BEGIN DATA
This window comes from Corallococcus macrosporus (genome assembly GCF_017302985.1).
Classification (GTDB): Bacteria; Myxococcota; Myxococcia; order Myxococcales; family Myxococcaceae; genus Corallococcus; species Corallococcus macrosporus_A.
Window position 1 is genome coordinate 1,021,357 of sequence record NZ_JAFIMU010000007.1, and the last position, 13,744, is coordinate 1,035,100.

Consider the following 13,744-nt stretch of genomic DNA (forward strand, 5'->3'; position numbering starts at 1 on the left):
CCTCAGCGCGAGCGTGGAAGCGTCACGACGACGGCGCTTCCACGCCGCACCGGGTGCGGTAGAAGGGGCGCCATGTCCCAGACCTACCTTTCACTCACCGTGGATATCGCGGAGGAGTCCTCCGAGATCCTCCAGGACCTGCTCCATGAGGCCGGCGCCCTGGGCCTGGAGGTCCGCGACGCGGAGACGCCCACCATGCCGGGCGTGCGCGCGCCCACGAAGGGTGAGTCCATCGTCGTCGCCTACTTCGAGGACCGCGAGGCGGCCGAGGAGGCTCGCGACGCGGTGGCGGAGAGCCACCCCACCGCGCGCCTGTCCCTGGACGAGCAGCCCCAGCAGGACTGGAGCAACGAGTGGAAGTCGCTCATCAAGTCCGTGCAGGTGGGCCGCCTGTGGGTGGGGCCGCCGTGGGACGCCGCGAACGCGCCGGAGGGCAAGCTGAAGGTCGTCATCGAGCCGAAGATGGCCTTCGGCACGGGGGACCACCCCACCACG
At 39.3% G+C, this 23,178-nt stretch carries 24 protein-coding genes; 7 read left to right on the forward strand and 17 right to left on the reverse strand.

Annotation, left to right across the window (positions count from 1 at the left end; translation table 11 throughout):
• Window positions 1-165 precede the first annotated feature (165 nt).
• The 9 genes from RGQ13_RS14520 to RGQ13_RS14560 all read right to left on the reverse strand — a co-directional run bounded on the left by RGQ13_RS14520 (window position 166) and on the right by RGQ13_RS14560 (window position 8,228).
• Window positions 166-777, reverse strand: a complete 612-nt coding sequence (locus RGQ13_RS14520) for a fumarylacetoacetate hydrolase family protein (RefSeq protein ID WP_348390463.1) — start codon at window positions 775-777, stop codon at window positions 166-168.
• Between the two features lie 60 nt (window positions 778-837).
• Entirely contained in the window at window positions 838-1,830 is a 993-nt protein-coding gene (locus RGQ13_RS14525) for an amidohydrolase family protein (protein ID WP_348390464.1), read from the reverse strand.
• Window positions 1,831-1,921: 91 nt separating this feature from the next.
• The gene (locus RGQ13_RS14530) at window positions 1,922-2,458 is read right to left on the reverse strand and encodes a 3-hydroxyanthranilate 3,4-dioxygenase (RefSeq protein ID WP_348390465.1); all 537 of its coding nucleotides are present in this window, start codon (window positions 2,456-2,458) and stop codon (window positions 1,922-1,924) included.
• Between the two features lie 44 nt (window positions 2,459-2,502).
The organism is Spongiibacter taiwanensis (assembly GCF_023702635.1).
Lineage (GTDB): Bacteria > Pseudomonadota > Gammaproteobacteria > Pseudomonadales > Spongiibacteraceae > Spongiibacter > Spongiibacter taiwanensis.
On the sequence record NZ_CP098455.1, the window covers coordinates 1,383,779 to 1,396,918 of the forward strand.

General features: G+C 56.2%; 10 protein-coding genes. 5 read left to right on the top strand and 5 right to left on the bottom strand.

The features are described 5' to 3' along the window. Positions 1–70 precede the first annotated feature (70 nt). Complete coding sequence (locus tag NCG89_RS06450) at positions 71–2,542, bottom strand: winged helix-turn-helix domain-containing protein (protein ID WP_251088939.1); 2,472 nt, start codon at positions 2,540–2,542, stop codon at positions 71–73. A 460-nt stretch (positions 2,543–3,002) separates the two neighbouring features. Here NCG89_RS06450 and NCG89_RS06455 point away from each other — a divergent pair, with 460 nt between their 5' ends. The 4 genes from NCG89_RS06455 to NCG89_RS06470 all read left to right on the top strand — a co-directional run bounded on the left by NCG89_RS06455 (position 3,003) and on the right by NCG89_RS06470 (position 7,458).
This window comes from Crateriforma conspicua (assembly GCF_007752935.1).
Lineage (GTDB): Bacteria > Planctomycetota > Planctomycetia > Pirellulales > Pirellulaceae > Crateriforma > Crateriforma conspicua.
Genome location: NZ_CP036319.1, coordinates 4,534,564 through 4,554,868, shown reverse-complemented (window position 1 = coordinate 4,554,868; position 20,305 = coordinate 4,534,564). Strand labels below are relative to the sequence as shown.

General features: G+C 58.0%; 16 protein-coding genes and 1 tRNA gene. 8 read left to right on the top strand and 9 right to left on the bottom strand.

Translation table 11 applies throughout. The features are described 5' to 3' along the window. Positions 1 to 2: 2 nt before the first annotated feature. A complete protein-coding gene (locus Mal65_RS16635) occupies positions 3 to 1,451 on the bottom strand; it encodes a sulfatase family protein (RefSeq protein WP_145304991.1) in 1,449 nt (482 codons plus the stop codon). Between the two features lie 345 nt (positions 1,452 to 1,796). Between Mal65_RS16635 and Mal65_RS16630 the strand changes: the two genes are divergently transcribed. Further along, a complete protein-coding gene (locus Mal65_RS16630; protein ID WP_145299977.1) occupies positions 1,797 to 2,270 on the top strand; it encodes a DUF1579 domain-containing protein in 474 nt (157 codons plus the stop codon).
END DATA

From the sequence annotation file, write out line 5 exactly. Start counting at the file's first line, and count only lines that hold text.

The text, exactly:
CCTCAGCGCGAGCGTGGAAGCGTCACGACGACGGCGCTTCCACGCCGCACCGGGTGCGGTAGAAGGGGCGCCATGTCCCAGACCTACCTTTCACTCACCGTGGATATCGCGGAGGAGTCCTCCGAGATCCTCCAGGACCTGCTCCATGAGGCCGGCGCCCTGGGCCTGGAGGTCCGCGACGCGGAGACGCCCACCATGCCGGGCGTGCGCGCGCCCACGAAGGGTGAGTCCATCGTCGTCGCCTACTTCGAGGACCGCGAGGCGGCCGAGGAGGCTCGCGACGCGGTGGCGGAGAGCCACCCCACCGCGCGCCTGTCCCTGGACGAGCAGCCCCAGCAGGACTGGAGCAACGAGTGGAAGTCGCTCATCAAGTCCGTGCAGGTGGGCCGCCTGTGGGTGGGGCCGCCGTGGGACGCCGCGAACGCGCCGGAGGGCAAGCTGAAGGTCGTCATCGAGCCGAAGATGGCCTTCGGCACGGGGGACCACCCCACCACG